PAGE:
hopes of finding a spot that we'd overlooked.

      We explored a couple of passable side roads but couldn't find any dry
      ground to camp. Finally we found a narrow forest road that looked
      promising. I got out and scouted it on foot. It stayed dry for a
      hundred yards or so before encountering a shallow pool. It looked
      passable, but it was impossible to determine the condition of the
      road beyond it. In the distance, the road reached a field that
      looked like it might have campsite potential.

      I returned to the car, and reported what I'd found. I told Christy
      that I didn't think we should try it. The next thing I knew, she
      said she wanted to give it a try, and the Volkswagen disappeared into
      the woods. I walked after the car, and skirted the first puddles.
      Beyond, I could make out the shape of the Jetta, with the canoe on
      top, stuck in the mud. The car was at the edge of the field, but
      could go no farther. Christy tried rocking it back and forth, but it
      was no use. The water on the right side of the car was up to the
      bumper.

      It was just about dark when I waded into the icy swamp water to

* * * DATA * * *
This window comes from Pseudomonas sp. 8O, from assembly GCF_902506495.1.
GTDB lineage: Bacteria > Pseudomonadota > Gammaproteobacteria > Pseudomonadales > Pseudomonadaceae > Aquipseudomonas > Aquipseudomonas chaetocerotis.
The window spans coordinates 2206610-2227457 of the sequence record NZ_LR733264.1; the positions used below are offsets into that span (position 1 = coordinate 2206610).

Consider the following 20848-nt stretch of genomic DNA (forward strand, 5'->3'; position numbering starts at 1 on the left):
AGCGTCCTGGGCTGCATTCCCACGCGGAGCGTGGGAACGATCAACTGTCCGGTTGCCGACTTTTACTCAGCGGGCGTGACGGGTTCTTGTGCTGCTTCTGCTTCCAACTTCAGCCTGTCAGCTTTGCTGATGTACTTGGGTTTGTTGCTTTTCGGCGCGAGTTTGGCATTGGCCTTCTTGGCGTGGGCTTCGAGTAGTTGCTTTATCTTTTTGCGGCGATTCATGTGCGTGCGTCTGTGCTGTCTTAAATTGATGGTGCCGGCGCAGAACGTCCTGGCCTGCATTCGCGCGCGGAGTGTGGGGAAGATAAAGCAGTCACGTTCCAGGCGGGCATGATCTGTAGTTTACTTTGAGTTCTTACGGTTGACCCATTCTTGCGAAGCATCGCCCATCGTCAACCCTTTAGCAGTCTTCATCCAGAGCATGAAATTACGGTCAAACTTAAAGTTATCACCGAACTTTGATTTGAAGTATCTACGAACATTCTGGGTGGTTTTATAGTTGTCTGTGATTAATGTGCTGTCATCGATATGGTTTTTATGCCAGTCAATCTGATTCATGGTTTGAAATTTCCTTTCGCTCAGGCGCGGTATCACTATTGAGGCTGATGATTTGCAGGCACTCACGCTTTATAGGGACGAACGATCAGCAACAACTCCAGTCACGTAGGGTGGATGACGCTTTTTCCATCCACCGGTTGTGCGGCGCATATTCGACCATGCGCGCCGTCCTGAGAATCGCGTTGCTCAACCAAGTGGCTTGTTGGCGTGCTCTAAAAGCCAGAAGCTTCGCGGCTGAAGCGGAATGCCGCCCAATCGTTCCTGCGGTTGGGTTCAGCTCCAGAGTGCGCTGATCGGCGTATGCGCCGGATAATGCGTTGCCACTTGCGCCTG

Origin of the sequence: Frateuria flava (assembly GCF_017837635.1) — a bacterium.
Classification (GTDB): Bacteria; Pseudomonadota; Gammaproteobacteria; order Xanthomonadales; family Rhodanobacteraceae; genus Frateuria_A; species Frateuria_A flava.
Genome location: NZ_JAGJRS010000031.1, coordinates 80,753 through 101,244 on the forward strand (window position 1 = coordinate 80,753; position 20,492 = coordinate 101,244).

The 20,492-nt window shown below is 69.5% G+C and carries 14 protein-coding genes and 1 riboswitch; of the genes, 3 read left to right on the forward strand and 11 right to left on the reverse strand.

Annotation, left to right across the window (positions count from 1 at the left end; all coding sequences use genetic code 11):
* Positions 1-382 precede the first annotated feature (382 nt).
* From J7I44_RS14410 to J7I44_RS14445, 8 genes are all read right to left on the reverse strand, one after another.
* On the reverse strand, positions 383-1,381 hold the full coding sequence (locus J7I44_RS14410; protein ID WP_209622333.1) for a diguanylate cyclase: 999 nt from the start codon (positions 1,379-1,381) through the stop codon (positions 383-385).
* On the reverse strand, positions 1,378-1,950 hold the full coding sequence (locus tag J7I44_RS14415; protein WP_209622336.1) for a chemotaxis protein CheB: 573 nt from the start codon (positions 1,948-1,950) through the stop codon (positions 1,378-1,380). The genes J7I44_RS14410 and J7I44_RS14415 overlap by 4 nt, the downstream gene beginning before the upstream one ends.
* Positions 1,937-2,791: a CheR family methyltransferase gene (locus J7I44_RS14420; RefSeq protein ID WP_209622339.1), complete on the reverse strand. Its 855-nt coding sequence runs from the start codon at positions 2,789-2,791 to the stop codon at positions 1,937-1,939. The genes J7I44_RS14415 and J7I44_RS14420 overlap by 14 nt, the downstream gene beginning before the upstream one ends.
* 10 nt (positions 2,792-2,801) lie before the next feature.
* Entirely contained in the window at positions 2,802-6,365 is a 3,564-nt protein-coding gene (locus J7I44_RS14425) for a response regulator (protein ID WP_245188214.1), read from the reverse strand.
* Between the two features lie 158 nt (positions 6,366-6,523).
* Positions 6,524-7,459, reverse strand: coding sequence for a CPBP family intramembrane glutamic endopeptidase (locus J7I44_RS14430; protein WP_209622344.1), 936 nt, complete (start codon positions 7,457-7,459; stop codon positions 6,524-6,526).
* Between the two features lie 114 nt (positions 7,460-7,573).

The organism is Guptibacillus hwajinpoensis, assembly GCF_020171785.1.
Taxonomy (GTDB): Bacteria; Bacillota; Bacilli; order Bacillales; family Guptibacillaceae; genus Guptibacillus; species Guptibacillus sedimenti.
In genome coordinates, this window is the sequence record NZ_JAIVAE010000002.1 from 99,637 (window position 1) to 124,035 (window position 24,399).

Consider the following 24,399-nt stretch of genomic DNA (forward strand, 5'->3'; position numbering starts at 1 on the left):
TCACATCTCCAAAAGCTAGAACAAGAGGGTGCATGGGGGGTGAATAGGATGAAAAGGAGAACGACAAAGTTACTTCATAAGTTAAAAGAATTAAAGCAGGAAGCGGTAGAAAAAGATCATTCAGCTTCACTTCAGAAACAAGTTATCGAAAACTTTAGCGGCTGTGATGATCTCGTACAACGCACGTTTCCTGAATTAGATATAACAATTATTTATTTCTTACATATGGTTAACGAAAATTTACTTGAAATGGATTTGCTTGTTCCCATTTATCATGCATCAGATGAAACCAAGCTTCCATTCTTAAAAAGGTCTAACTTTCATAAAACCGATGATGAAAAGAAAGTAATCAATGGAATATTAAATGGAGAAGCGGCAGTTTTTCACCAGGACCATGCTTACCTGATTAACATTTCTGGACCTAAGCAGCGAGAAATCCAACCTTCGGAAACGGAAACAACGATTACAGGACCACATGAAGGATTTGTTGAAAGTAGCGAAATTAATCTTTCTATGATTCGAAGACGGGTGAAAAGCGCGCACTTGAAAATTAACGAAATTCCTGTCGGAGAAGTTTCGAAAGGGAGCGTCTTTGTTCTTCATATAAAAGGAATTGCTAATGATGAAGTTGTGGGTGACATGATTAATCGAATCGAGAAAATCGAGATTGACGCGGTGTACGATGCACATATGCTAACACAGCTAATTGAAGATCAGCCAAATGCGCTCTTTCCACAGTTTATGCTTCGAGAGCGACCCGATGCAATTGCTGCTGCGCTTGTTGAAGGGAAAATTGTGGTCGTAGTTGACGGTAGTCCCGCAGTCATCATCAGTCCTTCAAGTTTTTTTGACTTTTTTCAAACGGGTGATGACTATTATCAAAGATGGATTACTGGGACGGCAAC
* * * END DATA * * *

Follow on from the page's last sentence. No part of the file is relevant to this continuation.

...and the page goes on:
push. I tried not to think about what else was swimming around in
      there. Snakes? Alligators? Between Christy's rocking and my
      pushing, we were able to get the car within a few feet of being out.
      In fact, the back left tire was on dry ground. Unfortunately, the
      front right tire was in a deep hole. No amount of pushing or rocking
      was going to move it. The low point came while I was trying to
      push. I was already knee-deep in the muck, and straining with all of
      my strength, when the tires spun, sending a sheet of frigid swamp
      water into my hair and down my back.

      Temps were in the 40's and I was in blue jeans, and the possibility
      of hypothermia seemed all too real. What to do? We had a cell
      phone, but what were the chances that we could find someone to tow us
      out on a Friday night? Finally we decided to walk down the road to
      the campsite we spotted. Hopefully they'd be able to help us out.

      We weren't sure how far we'd have to walk. I was afraid it might be
      a mile or two, as the campsite we'd seen was near the beginning of
      the road. Luckily, it was only a couple hundred yards. We reached
      the campsite, which contained several tents and a couple of vans.
      This wasn't the pickup trucks I'd been expecting. The campers were a
      Biology class from Gettysburg College in Pennsylvania. They were in
      North Carolina looking for plants and animals, especially reptiles.
      They had endured a week of rain but were still in pretty good